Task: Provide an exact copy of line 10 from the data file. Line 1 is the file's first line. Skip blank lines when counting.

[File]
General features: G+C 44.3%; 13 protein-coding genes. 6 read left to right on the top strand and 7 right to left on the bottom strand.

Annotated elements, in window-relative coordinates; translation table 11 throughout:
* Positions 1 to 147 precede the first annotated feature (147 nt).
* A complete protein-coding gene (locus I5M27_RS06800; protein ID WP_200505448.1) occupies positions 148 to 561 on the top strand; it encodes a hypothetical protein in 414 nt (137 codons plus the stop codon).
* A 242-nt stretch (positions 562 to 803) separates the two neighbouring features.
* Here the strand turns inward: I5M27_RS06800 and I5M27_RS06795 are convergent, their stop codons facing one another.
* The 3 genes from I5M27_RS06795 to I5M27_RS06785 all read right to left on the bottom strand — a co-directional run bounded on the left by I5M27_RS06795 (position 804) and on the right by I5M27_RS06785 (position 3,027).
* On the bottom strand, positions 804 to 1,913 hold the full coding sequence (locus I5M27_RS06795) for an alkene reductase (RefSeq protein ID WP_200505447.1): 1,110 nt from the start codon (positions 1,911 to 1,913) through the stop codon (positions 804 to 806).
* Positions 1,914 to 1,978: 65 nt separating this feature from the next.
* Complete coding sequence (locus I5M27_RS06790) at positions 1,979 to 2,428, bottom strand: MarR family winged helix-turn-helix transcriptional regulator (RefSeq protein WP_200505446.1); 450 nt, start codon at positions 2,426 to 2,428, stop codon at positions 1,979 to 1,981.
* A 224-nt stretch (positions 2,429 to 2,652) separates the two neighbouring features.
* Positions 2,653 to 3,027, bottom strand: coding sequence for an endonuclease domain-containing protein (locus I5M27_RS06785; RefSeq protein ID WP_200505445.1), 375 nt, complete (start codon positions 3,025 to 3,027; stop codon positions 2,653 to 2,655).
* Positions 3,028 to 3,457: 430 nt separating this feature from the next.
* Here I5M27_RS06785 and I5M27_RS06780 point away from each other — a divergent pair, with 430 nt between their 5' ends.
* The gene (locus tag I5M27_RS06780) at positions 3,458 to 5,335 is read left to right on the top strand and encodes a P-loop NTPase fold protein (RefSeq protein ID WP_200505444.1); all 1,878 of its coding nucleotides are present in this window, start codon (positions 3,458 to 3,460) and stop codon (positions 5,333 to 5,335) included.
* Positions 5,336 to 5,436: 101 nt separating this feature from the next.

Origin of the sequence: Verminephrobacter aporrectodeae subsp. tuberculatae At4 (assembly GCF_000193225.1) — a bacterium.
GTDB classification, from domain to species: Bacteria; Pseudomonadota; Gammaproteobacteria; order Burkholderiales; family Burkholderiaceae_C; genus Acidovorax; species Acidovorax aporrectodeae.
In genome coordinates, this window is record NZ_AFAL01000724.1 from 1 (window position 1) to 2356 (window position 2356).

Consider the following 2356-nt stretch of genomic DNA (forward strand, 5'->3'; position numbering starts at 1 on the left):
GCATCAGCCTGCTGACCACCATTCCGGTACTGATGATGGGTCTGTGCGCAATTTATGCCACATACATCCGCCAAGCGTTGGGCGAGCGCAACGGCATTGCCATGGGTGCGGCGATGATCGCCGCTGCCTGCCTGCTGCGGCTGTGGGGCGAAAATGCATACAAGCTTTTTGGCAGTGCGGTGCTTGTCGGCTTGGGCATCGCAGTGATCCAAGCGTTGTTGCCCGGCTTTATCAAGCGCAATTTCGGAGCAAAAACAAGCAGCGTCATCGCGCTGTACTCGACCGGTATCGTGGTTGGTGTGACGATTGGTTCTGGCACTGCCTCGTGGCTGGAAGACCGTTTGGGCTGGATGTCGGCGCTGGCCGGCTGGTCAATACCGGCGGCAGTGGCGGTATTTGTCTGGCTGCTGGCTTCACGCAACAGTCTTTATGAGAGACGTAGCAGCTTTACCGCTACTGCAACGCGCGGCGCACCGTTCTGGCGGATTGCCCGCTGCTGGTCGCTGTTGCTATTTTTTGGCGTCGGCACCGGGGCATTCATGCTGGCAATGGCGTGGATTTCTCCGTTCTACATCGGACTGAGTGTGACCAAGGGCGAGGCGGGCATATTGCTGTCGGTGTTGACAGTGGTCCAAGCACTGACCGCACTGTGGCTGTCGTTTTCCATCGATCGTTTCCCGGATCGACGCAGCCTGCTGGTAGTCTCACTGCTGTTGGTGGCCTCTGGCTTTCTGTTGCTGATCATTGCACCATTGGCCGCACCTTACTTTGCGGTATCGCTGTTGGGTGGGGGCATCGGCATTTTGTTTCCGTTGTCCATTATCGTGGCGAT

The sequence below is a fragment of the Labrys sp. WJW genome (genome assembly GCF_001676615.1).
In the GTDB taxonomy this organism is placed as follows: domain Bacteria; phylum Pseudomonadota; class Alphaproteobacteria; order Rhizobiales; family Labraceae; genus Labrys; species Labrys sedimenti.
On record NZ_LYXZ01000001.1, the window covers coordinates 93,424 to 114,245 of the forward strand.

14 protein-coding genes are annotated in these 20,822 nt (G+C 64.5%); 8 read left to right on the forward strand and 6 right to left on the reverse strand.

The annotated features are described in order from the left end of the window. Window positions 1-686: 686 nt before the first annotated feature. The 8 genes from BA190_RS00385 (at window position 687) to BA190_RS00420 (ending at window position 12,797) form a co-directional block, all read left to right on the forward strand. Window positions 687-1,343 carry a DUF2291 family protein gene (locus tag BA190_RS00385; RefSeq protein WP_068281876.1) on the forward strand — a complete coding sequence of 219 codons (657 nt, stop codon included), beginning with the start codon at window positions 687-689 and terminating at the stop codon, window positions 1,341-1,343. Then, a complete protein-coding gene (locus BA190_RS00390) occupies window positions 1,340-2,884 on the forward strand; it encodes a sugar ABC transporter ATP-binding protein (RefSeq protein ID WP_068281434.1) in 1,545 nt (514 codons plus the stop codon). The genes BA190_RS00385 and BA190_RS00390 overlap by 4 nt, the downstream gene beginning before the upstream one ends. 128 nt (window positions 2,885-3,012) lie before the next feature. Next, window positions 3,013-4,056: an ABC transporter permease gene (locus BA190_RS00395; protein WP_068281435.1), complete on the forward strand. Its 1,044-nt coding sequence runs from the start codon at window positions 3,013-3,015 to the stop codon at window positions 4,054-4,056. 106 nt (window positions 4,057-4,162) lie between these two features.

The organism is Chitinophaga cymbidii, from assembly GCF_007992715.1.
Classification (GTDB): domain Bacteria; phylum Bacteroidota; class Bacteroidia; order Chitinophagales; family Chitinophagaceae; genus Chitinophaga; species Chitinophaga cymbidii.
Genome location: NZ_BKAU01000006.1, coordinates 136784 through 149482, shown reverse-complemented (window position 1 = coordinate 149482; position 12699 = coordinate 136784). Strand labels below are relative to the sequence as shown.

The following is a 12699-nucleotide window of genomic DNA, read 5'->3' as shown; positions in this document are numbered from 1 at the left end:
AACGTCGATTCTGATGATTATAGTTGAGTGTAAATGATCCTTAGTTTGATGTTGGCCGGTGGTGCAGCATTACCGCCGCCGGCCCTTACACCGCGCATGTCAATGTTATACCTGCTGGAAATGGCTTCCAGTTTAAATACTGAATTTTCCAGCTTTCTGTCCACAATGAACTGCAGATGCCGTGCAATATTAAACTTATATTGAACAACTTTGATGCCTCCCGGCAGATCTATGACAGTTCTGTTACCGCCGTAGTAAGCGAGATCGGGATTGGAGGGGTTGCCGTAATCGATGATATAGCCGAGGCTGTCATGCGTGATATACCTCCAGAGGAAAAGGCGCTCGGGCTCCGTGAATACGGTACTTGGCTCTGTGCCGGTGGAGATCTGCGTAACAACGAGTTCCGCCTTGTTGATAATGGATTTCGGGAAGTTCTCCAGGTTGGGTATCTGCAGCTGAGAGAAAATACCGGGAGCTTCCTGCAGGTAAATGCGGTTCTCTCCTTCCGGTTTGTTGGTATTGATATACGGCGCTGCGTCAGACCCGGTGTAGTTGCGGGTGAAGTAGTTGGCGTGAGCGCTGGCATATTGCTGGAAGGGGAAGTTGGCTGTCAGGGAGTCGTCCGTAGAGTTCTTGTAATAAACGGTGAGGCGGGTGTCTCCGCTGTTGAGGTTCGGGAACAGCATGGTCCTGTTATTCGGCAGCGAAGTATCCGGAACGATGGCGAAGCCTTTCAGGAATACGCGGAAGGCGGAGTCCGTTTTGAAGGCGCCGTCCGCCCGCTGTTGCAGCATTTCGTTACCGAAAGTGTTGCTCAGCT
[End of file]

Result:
* Complete coding sequence (locus I5M27_RS06790) at positions 1,979 to 2,428, bottom strand: MarR family winged helix-turn-helix transcriptional regulator (RefSeq protein WP_200505446.1); 450 nt, start codon at positions 2,426 to 2,428, stop codon at positions 1,979 to 1,981.